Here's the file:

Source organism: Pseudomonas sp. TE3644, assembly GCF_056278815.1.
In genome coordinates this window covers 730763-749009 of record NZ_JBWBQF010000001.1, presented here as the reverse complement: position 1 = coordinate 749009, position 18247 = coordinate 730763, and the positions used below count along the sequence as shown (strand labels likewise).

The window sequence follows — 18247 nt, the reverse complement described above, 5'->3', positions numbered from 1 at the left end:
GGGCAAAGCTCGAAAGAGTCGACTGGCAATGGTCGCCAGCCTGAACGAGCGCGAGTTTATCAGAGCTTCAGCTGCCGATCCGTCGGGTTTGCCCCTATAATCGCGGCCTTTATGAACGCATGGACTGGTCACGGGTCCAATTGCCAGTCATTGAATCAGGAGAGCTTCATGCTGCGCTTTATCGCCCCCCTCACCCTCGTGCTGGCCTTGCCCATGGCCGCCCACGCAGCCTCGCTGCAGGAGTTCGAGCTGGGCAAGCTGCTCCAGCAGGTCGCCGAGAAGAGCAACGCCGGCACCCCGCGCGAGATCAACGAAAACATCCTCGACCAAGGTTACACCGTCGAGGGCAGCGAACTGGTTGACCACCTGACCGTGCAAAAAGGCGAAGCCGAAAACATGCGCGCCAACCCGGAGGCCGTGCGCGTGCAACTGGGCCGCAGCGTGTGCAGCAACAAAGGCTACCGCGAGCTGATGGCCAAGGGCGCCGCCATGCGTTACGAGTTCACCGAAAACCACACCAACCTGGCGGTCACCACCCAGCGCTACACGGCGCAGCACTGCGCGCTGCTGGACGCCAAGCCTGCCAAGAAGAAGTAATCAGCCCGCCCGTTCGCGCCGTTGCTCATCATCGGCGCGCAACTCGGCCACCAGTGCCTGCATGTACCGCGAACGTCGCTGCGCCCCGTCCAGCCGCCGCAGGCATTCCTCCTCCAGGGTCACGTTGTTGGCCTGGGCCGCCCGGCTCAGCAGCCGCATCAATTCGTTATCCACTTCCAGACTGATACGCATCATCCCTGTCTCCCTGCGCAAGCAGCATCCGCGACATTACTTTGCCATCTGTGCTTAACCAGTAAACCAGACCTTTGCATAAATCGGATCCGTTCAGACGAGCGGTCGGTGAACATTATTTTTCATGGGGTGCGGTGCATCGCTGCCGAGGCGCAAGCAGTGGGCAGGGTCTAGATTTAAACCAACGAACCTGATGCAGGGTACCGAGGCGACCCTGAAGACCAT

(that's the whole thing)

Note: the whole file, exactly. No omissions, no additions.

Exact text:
Source organism: Pseudomonas sp. TE3644, assembly GCF_056278815.1.
In genome coordinates this window covers 730763-749009 of record NZ_JBWBQF010000001.1, presented here as the reverse complement: position 1 = coordinate 749009, position 18247 = coordinate 730763, and the positions used below count along the sequence as shown (strand labels likewise).

The window sequence follows — 18247 nt, the reverse complement described above, 5'->3', positions numbered from 1 at the left end:
GGGCAAAGCTCGAAAGAGTCGACTGGCAATGGTCGCCAGCCTGAACGAGCGCGAGTTTATCAGAGCTTCAGCTGCCGATCCGTCGGGTTTGCCCCTATAATCGCGGCCTTTATGAACGCATGGACTGGTCACGGGTCCAATTGCCAGTCATTGAATCAGGAGAGCTTCATGCTGCGCTTTATCGCCCCCCTCACCCTCGTGCTGGCCTTGCCCATGGCCGCCCACGCAGCCTCGCTGCAGGAGTTCGAGCTGGGCAAGCTGCTCCAGCAGGTCGCCGAGAAGAGCAACGCCGGCACCCCGCGCGAGATCAACGAAAACATCCTCGACCAAGGTTACACCGTCGAGGGCAGCGAACTGGTTGACCACCTGACCGTGCAAAAAGGCGAAGCCGAAAACATGCGCGCCAACCCGGAGGCCGTGCGCGTGCAACTGGGCCGCAGCGTGTGCAGCAACAAAGGCTACCGCGAGCTGATGGCCAAGGGCGCCGCCATGCGTTACGAGTTCACCGAAAACCACACCAACCTGGCGGTCACCACCCAGCGCTACACGGCGCAGCACTGCGCGCTGCTGGACGCCAAGCCTGCCAAGAAGAAGTAATCAGCCCGCCCGTTCGCGCCGTTGCTCATCATCGGCGCGCAACTCGGCCACCAGTGCCTGCATGTACCGCGAACGTCGCTGCGCCCCGTCCAGCCGCCGCAGGCATTCCTCCTCCAGGGTCACGTTGTTGGCCTGGGCCGCCCGGCTCAGCAGCCGCATCAATTCGTTATCCACTTCCAGACTGATACGCATCATCCCTGTCTCCCTGCGCAAGCAGCATCCGCGACATTACTTTGCCATCTGTGCTTAACCAGTAAACCAGACCTTTGCATAAATCGGATCCGTTCAGACGAGCGGTCGGTGAACATTATTTTTCATGGGGTGCGGTGCATCGCTGCCGAGGCGCAAGCAGTGGGCAGGGTCTAGATTTAAACCAACGAACCTGATGCAGGGTACCGAGGCGACCCTGAAGACCAT